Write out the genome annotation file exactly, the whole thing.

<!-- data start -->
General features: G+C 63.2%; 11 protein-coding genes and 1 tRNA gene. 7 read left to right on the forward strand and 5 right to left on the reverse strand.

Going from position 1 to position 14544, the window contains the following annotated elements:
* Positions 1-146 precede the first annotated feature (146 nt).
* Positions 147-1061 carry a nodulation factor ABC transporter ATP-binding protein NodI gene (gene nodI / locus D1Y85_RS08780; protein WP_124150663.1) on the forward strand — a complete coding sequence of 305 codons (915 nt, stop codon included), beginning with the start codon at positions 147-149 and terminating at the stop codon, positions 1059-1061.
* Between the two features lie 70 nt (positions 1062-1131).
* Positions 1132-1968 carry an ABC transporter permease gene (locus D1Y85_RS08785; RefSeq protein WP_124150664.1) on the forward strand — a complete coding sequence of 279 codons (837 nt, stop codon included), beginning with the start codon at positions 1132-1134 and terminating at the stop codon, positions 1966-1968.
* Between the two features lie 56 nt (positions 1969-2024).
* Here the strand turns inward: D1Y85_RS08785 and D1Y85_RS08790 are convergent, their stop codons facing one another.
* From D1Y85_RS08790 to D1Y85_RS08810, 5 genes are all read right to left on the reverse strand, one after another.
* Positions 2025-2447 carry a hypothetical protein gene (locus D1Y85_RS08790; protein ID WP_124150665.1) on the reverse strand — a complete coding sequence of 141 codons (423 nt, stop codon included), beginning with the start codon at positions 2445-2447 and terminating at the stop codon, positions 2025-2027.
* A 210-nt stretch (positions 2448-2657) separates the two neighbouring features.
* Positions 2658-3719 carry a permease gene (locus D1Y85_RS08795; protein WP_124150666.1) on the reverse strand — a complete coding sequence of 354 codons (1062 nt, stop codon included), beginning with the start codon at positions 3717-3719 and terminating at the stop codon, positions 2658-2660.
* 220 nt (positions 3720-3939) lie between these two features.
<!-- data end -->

General features: G+C 63.2%; 11 protein-coding genes and 1 tRNA gene. 7 read left to right on the forward strand and 5 right to left on the reverse strand.

Going from position 1 to position 14544, the window contains the following annotated elements:
* Positions 1-146 precede the first annotated feature (146 nt).
* Positions 147-1061 carry a nodulation factor ABC transporter ATP-binding protein NodI gene (gene nodI / locus D1Y85_RS08780; protein WP_124150663.1) on the forward strand — a complete coding sequence of 305 codons (915 nt, stop codon included), beginning with the start codon at positions 147-149 and terminating at the stop codon, positions 1059-1061.
* Between the two features lie 70 nt (positions 1062-1131).
* Positions 1132-1968 carry an ABC transporter permease gene (locus D1Y85_RS08785; RefSeq protein WP_124150664.1) on the forward strand — a complete coding sequence of 279 codons (837 nt, stop codon included), beginning with the start codon at positions 1132-1134 and terminating at the stop codon, positions 1966-1968.
* Between the two features lie 56 nt (positions 1969-2024).
* Here the strand turns inward: D1Y85_RS08785 and D1Y85_RS08790 are convergent, their stop codons facing one another.
* From D1Y85_RS08790 to D1Y85_RS08810, 5 genes are all read right to left on the reverse strand, one after another.
* Positions 2025-2447 carry a hypothetical protein gene (locus D1Y85_RS08790; protein ID WP_124150665.1) on the reverse strand — a complete coding sequence of 141 codons (423 nt, stop codon included), beginning with the start codon at positions 2445-2447 and terminating at the stop codon, positions 2025-2027.
* A 210-nt stretch (positions 2448-2657) separates the two neighbouring features.
* Positions 2658-3719 carry a permease gene (locus D1Y85_RS08795; protein WP_124150666.1) on the reverse strand — a complete coding sequence of 354 codons (1062 nt, stop codon included), beginning with the start codon at positions 3717-3719 and terminating at the stop codon, positions 2658-2660.
* 220 nt (positions 3720-3939) lie between these two features.